A recently paralysed NHS worker from Welling has taken on the mantle of Captain Tom, pledging to walk, for the first time aided only by his zimmer frame, a whole mile in aid of his fellow London health service workers.

Sean Ash, 39, of Wickham Road in south east London, said he struggled with suicidal thoughts when a rare condition hit in August 2020, leaving him paralysed bellow the waist.

The London Ambulance Service call handler was forced into months of rehab, and has yet to walk over 10 metres on his zimmer frame, leaving him stuck inside as the capital copes with its third lockdown.

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But Sean, determined to start 2021 the right way and support his 'exhausted' LAS colleagues whilst being stuck at home, has set himself a seemingly impossible challenge.

The ''Xtra Mile' is a fundraising walk which will see the 39-year-old father walk around his local area in Welling with just his zimmer frame until he completes a full mile.

Until the recent ill health Sean had been among the hard-working call handlers at the London Ambulance Service NHS Trust, answering record numbers of calls during the pandemic's first wave.

But paralysis forced him to sit and watch as his colleagues have once again been inundated with emergency calls, and overwhelmed with Covid-19 patients in ICU units.

"All of them are shattered, day in, day out," he said.

"I can see how my colleagues are coping, I can see things the public don't get to, and right now they truly deserve and need our help.

"The entire NHS too, they've undeniably been amazing during this pandemic and they've gone the extra mile."

Sean said he was inspired by Captain Tom, who's fundraising heroics during the first lockdown raised over £30 million for the NHS, and after seeing how it had 'lifted the nation', he wanted to do whatever he could do to do the same.

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But a few months ago, walking was out of the picture.

On August 15, 2020, Sean suffered a rare condition called Cauda Equina Syndrome, leaving him with paralysis below the waist.

He was taken to King’s College Hospital where he underwent several surgeries, doctors warned him there was a chance he could die.

Whilst the surgeons did everything they could, saving his life and preventing further paralysis, Sean was left paralysed in his feet, legs and saddle area.

What followed was three months of rehab at the Stoke Mandeville National Spinal Injuries Centre, with physio, hydrotherapy and psychologist sessions every week.

Sean told the News Shopper: "I was really depressed. I had to do everything different, my world was literally turned upside down.

"To be honest, I didn't see the point in living, I had suicidal thoughts.

"When I went home I worried what people would think of me, were people still going to even like me, would I be able to return to work."

But things have since improved for Sean, and most of all his mentality.

"We can be pretty negative as a nation, and I was feeling so negative after the surgery.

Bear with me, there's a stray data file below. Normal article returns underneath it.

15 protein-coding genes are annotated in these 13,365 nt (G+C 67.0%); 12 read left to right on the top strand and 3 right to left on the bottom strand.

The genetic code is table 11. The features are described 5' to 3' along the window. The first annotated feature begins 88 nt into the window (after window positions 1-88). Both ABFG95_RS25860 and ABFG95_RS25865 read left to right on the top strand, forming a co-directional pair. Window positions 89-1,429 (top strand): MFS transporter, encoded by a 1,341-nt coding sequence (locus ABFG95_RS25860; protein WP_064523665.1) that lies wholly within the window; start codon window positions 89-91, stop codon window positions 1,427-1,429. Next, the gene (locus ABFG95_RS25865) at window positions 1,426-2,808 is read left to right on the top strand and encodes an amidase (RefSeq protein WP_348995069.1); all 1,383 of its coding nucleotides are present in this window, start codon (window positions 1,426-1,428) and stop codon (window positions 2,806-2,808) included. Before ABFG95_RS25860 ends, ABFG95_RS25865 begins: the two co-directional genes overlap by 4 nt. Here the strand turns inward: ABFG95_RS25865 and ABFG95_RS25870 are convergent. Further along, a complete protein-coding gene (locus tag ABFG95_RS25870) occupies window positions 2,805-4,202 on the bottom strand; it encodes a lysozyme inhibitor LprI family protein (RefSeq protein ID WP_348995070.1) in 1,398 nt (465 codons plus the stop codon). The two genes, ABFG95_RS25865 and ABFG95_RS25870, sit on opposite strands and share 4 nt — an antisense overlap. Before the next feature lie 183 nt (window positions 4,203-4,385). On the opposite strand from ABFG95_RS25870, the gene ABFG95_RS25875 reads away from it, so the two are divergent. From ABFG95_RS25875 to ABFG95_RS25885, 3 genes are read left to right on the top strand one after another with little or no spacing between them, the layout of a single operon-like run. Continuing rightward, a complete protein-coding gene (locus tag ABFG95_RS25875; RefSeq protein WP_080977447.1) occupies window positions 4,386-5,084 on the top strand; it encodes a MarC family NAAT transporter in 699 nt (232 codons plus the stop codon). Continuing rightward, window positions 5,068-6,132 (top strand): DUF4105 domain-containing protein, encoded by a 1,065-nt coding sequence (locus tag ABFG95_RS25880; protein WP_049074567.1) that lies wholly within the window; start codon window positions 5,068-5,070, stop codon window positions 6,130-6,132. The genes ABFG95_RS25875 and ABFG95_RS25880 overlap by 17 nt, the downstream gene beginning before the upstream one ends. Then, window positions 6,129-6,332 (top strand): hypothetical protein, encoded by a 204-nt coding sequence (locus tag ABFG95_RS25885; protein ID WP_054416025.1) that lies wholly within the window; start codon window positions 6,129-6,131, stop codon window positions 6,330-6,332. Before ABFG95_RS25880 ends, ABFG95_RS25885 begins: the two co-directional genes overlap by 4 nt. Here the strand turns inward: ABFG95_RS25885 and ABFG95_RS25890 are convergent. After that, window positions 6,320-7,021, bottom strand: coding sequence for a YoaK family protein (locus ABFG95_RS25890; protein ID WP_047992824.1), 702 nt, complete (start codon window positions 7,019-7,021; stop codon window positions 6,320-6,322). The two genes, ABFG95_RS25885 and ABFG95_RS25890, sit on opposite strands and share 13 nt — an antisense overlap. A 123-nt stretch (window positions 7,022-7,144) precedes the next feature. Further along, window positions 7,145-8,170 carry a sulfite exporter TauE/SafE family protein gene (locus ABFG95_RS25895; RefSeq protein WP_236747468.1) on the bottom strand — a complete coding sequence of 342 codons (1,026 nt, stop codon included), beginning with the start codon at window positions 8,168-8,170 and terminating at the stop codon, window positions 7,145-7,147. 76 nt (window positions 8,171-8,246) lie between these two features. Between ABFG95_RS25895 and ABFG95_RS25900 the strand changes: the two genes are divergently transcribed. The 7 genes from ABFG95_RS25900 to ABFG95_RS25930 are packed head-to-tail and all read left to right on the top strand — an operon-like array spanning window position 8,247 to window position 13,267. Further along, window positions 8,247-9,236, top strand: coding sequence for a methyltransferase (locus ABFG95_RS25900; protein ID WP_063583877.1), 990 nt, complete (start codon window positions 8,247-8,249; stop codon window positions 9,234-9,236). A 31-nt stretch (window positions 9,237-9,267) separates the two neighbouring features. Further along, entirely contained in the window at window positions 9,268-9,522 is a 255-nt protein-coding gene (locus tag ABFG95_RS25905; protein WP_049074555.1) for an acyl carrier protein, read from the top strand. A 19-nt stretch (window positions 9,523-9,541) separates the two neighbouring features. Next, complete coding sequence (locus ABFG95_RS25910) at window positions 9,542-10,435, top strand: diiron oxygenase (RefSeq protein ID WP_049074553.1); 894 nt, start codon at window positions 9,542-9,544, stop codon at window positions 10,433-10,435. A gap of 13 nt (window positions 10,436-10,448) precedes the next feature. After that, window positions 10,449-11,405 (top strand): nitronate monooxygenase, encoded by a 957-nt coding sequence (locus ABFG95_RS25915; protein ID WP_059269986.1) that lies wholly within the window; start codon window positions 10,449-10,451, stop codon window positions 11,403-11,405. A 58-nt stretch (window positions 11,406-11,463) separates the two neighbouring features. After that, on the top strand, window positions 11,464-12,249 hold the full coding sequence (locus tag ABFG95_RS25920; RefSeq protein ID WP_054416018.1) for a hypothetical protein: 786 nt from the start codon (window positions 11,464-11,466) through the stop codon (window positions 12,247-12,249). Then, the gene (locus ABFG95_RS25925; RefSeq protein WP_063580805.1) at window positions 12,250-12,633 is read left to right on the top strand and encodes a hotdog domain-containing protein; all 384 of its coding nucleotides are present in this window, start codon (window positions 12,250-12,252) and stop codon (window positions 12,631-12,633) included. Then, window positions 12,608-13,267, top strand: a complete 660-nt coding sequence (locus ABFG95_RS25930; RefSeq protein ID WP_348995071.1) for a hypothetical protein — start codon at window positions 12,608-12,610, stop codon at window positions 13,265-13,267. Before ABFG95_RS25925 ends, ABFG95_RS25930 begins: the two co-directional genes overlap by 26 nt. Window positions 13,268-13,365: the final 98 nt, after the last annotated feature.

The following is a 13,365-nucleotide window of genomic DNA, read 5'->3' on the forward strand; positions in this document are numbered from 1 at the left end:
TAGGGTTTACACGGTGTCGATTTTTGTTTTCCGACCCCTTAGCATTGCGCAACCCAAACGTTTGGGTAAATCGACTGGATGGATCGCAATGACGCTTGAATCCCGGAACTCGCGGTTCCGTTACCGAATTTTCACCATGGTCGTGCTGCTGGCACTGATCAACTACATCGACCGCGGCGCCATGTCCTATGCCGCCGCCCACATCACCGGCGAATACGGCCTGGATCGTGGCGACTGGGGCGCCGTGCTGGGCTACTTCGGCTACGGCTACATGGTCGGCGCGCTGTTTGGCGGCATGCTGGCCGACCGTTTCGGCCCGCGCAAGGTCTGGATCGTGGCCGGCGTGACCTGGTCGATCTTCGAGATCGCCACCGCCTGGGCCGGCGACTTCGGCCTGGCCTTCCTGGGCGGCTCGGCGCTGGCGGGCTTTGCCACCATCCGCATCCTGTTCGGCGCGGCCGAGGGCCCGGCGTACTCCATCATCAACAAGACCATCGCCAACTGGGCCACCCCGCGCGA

"I just thought one day lets do some good, show that spirit that Captain Tom showed and really go for it."

He said, after reflecting on how the NHS is always said to 'go the extra mile' for us, the idea popped into his head.

After talking about Captain Tom with his friend Danny, who said Sean could be the next one out there on his zimmer frame, the plan was hatched.

Sean is going to attempt to walk 'an extra mile' himself, circling his local area in Welling using his zimmer frame.

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'Being reasonable', Sean will attempt this in two 0.5 mile walks, accompanied only by his daughter who will push his wheelchair behind him for safety.

"I've only managed to walk 10 metres ever since the surgery, and I've been trapped indoors ever since, so this is something I have never done before.

"So I'm bricking it, I don't know how tough it's going to be until I get out there but I've set myself a goal and I want to achieve it.

"My plan is to be careful with every step."

Sean's heroic first walk will take place on Friday, January 15, with the second a week later on January 22.

A fundraising page has been set up, with all the money raised going to the London Ambulance Service NHS Trust charity, a charity Sean knows well.

Money goes towards helping the NHS trust's staff in whatever way the charity can, as well as helping patients, and already the fundraiser has raised over double its £1,000 target.

"Working at the London Ambulance Service has opened my eyes to the stress and difficulties that our NHS staff endure for us.

"I want to help to give something back and I hope you can all rally behind me as I attempt to pull off the impossible."

Sean added: "I'm on a phased back-to-work programme, so all things going well my first day back is on Tuesday.

"I can't wait to see the team and help out, I've been so humbled by all the messages and things they've sent me during my time off."

Reflecting on his mission, Sean said: "It's great to see the public support for the NHS and pay rises.

"Whilst I agree, and it is needed, more money won't stop them feeling exhausted every day after another draining shift.

"Maybe I can lift some people up in another away."

You can find Sean's fundraiser and read more here. Good luck Sean!